• max_widgets gets a default value, so our code will still work even if the parameter isn't defined.
  • A second module could use a different default value for max_widgets.

Finally, when we are ready to deploy, we'll put a sys.config file in our priv directory and load it with -config priv/sys.config during startup. This allows us to change configuration parameters on a per-node basis if desired. This cleanly separates configuration from code - e.g. we don't need to make another commit in order to change max_widgets to 500.

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Hmm, I was pretty sure you cannot get_env/set_env without application being started. Thanks! – Ivan Dubrov Jun 6 '11 at 5:03
The application must be loaded, but does not need to be started. – Roger Lipscombe Aug 6 '14 at 16:29

You could use a process (a gen_server maybe?) to store your configuration parameters in its state. It should expose a get/set interface. If a value hasn't been explicitly set, it should retrieve a default value.

-export([get/1, set/2]).


get(Param) ->
  gen_server:call(?MODULE, {get, Param}).


handle_call({get, Param}, _From, State) ->
  case lookup(Param, State#state.params) of
    undefined ->
    Value ->
      {ok, Value}


You could then easily mockup this module in your tests. It will also be easy to update the process with some new configuration at run-time.

You could use pattern matching and tuples to associate different configuration parameters to different modules:

set({ModuleName, ParamName}, Value) ->

get({ModuleName, ParamName}) ->

Put the process under a supervision tree, so it's started before all the other processes which are going to need the configuration.

Oh, I'm glad nobody suggested parametrized modules so far :)

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This should be the answer to this question – lfurrea Jun 26 '13 at 17:38

I'd do option 1 for static configuration. You can always test by setting options via application:set_env/3,4. The reason you want to do this is that your tests of the application will need to run the whole application anyway at some time. And the ability to set test-specific configuration at that point is really neat.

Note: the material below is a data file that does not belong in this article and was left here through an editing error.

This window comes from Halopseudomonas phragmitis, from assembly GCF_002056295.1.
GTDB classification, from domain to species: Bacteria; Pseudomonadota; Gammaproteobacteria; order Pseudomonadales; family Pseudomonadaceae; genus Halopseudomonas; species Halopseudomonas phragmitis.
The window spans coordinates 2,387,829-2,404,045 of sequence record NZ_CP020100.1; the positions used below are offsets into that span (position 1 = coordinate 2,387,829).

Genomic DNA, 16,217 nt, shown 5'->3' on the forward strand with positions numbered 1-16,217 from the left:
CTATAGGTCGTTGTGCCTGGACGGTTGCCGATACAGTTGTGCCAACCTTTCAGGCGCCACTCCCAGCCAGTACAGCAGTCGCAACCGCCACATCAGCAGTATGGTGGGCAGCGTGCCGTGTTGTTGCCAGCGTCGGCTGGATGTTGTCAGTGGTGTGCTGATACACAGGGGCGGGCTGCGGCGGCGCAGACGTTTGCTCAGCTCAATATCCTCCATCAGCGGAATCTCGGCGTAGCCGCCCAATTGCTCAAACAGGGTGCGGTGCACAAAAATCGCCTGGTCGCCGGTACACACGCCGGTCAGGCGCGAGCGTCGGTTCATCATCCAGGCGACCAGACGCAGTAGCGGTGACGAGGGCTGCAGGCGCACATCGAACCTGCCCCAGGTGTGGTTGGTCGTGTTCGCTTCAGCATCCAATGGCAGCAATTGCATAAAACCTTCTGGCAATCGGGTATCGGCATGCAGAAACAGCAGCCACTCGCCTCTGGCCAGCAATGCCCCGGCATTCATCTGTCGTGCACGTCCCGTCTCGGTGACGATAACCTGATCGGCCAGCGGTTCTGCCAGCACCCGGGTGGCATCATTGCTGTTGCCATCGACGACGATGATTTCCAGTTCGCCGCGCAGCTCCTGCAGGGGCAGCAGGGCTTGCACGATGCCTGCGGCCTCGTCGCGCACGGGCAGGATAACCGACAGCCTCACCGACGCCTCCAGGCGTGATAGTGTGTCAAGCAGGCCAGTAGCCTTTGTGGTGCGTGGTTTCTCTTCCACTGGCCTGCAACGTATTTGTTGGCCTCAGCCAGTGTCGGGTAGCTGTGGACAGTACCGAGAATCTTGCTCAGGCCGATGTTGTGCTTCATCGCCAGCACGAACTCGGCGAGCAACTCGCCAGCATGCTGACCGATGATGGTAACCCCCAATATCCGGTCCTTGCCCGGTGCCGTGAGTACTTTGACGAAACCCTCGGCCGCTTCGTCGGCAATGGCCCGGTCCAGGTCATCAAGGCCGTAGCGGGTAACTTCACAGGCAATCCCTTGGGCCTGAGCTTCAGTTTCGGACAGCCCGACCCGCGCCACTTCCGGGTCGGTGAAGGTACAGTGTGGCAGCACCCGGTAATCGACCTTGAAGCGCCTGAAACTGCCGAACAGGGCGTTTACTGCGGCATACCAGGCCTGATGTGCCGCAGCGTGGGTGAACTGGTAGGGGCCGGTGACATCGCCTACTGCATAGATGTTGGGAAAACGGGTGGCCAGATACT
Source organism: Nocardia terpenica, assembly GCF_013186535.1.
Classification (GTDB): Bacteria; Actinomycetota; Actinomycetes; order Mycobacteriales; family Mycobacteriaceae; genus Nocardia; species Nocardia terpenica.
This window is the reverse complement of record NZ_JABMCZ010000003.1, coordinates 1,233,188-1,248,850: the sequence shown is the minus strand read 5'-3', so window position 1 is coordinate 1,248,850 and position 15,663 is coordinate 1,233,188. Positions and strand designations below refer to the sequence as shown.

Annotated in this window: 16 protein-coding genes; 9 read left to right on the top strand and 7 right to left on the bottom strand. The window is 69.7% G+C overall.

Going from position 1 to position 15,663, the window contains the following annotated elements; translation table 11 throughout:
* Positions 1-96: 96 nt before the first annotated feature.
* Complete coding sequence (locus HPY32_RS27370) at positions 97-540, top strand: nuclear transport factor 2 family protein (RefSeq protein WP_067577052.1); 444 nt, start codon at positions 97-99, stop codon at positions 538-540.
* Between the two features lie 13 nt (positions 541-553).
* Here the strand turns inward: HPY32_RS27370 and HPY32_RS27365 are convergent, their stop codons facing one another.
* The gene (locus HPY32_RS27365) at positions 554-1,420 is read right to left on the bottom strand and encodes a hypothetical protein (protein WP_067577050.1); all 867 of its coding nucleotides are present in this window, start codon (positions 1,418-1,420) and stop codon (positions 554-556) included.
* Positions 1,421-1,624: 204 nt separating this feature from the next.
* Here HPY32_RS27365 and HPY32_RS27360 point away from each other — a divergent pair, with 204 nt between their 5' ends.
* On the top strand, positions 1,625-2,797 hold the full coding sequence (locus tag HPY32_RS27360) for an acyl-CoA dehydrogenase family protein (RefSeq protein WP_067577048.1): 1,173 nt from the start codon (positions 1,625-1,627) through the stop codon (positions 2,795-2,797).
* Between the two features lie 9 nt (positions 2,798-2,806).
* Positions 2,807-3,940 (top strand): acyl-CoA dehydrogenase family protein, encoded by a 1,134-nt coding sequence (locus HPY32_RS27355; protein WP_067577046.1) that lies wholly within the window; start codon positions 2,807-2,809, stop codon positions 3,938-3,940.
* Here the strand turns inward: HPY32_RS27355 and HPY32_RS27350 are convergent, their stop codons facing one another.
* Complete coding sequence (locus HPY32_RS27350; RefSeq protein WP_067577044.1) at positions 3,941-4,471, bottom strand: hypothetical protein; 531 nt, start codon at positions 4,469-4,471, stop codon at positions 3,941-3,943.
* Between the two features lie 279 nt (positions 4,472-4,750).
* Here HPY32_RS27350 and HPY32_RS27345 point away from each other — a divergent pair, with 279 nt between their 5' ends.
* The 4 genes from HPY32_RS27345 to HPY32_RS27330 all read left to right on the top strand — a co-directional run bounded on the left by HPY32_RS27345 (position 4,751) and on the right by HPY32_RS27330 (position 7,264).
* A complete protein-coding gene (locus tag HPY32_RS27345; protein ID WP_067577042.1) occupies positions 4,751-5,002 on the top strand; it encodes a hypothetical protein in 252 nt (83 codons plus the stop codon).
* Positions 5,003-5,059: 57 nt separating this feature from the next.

The application controller runs by default, so it is not a problem that you need to go the application-way (you need to do that anyway too!)

Finally, if a process needs specific configuration, say so in the configuration data! You can store any Erlang-term, in particular, you can store a term which makes you able to override configuration parameters for a specific node.

For dynamic configuration, you are probably better off by using a gen_server or using the newest gproc features that lets you store such dynamic configuration.

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I've also seen people use a .hrl (erlang header file) where all the configuration is defined and include it at the start of any file that needs configuration.

It makes for very concise configuration lookups, and you get configuration of arbitrary complexity.

I believe you can also reload configuration at runtime by performing hot code reloading of the module. The disadvantage is that if you use configuration in several modules and reload only one of them, only that one module will get its configuration updated.

However, I haven't actually checked if it works like that, and I couldn't find definitive documentation on how .hrl and hot code reloading interact, so make sure to double-check this before you actually use it.